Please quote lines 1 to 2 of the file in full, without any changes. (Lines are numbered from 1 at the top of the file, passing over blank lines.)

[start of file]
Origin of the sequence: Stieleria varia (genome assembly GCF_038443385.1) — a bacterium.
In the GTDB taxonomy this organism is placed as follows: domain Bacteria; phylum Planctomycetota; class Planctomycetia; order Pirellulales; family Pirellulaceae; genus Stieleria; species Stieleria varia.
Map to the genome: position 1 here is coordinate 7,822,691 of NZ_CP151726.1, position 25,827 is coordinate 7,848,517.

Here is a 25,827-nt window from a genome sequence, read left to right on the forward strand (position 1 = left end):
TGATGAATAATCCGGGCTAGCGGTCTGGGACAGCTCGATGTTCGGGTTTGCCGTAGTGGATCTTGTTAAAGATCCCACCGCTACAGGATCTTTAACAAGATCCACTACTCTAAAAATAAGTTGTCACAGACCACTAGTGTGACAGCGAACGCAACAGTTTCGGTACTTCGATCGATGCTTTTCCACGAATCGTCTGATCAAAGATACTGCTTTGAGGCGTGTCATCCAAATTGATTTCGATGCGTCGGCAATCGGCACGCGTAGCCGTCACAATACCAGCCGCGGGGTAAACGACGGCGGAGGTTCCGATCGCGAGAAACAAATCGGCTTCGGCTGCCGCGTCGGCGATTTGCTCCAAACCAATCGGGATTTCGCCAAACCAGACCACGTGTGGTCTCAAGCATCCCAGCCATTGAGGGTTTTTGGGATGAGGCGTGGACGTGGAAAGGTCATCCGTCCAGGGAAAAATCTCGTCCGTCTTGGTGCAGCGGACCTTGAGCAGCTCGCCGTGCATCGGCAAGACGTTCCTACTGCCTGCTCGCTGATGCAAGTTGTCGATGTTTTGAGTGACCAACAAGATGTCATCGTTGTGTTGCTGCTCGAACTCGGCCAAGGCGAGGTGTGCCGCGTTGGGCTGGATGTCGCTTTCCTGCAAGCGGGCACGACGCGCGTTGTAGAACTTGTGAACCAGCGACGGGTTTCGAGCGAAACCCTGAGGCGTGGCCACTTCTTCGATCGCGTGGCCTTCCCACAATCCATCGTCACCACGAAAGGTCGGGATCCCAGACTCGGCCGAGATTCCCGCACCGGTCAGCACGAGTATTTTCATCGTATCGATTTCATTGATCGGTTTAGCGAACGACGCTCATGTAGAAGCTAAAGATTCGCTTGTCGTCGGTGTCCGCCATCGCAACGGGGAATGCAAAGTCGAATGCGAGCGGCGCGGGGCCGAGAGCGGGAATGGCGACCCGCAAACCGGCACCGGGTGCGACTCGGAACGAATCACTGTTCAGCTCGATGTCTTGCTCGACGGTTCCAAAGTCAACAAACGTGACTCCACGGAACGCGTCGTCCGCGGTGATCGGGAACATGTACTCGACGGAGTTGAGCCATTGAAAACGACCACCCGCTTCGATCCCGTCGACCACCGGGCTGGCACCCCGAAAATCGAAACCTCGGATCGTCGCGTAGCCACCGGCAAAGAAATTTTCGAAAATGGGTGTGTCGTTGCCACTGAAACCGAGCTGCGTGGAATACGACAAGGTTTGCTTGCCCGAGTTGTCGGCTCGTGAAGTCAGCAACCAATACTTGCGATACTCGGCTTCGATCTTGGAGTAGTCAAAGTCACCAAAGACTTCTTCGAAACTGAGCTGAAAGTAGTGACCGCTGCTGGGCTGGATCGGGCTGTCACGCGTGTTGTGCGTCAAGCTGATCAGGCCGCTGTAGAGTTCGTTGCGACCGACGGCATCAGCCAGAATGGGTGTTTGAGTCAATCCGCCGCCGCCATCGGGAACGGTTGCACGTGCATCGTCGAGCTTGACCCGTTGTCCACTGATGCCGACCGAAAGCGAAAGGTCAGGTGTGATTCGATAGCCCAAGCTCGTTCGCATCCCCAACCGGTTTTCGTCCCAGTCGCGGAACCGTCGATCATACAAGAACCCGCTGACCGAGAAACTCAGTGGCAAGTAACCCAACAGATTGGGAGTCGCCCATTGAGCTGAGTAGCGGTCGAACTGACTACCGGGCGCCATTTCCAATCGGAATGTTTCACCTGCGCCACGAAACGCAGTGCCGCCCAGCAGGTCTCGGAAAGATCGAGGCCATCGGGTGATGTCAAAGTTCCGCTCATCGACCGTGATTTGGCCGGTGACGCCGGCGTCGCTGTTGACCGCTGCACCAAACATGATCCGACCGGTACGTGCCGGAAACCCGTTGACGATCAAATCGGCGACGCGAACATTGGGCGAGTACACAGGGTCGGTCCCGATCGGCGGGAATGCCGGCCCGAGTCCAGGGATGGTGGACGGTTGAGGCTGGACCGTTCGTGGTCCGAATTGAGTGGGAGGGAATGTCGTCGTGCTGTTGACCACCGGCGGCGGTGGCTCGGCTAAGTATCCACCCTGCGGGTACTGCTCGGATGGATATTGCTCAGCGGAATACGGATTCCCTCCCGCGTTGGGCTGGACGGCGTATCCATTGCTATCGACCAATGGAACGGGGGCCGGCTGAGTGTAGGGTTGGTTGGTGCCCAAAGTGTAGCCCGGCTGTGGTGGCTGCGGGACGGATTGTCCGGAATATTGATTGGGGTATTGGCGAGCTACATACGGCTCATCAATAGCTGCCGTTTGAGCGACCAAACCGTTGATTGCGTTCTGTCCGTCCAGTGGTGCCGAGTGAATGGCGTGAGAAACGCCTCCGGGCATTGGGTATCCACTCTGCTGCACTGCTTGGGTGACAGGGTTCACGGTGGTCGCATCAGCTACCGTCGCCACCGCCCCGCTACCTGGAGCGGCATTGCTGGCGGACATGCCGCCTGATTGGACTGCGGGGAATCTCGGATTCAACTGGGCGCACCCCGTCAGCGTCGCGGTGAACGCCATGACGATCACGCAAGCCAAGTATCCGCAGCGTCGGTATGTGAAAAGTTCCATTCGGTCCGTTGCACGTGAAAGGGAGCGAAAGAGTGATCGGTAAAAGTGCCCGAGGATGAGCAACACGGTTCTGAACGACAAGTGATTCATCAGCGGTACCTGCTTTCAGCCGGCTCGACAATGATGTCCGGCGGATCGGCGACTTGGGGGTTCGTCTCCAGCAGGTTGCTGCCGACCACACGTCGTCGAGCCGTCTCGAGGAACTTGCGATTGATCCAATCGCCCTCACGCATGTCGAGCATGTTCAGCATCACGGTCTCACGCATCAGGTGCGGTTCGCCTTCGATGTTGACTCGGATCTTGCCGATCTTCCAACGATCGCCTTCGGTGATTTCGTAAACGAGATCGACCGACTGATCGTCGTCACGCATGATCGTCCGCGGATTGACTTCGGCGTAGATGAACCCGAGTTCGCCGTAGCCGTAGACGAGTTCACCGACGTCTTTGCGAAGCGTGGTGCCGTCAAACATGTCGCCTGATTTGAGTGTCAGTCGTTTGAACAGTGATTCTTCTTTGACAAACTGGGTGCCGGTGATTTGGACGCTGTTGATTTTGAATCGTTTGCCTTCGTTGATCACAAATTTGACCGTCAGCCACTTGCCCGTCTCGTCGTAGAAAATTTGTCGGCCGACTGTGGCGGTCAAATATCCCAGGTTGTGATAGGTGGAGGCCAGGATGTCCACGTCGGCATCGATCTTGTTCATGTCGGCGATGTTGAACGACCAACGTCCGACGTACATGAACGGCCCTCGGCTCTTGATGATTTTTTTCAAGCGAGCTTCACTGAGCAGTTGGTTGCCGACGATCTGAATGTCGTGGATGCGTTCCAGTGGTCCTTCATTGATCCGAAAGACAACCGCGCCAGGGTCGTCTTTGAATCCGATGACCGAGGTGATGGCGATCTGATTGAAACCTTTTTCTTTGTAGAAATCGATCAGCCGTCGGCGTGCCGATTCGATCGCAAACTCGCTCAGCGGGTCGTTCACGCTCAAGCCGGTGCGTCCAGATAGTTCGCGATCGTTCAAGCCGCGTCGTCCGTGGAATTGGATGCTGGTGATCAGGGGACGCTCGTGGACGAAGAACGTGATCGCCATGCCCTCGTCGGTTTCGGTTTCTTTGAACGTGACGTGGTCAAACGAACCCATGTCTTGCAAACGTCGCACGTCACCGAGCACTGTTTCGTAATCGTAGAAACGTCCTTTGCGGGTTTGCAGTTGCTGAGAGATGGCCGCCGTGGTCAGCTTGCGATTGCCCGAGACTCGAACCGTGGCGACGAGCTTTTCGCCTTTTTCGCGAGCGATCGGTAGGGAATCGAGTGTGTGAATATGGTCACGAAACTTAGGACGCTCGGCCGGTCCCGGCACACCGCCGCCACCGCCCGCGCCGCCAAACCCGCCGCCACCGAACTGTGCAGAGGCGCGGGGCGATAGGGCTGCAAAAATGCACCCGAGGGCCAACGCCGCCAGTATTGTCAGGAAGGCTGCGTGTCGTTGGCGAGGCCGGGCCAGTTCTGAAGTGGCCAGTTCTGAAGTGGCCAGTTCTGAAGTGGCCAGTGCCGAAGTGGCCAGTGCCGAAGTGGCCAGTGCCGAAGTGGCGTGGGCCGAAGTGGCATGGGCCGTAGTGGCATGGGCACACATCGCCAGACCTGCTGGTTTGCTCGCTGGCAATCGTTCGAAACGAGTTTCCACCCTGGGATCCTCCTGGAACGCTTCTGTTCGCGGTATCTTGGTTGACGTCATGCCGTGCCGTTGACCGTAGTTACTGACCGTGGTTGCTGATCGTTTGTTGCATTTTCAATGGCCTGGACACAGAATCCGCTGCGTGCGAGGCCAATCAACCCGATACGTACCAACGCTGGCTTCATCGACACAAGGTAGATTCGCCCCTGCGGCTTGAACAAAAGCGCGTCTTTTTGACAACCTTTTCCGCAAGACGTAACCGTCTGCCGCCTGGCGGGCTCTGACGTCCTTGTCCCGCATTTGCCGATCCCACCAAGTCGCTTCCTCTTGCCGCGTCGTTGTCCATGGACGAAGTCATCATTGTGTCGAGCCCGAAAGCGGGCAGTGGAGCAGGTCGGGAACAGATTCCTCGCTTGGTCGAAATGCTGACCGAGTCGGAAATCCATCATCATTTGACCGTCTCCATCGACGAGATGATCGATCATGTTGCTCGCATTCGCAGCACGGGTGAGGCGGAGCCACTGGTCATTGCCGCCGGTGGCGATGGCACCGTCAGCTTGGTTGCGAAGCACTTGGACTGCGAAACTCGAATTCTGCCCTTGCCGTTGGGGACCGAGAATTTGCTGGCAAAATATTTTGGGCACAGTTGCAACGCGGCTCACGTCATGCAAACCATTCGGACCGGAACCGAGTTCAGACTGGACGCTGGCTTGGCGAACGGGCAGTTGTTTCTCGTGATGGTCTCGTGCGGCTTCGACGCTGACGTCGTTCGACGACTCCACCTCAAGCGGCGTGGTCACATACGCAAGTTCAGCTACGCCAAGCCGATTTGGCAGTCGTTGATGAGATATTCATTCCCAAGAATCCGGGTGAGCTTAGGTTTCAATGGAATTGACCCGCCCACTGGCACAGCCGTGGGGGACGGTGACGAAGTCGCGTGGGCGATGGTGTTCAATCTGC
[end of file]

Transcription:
Origin of the sequence: Stieleria varia (genome assembly GCF_038443385.1) — a bacterium.
In the GTDB taxonomy this organism is placed as follows: domain Bacteria; phylum Planctomycetota; class Planctomycetia; order Pirellulales; family Pirellulaceae; genus Stieleria; species Stieleria varia.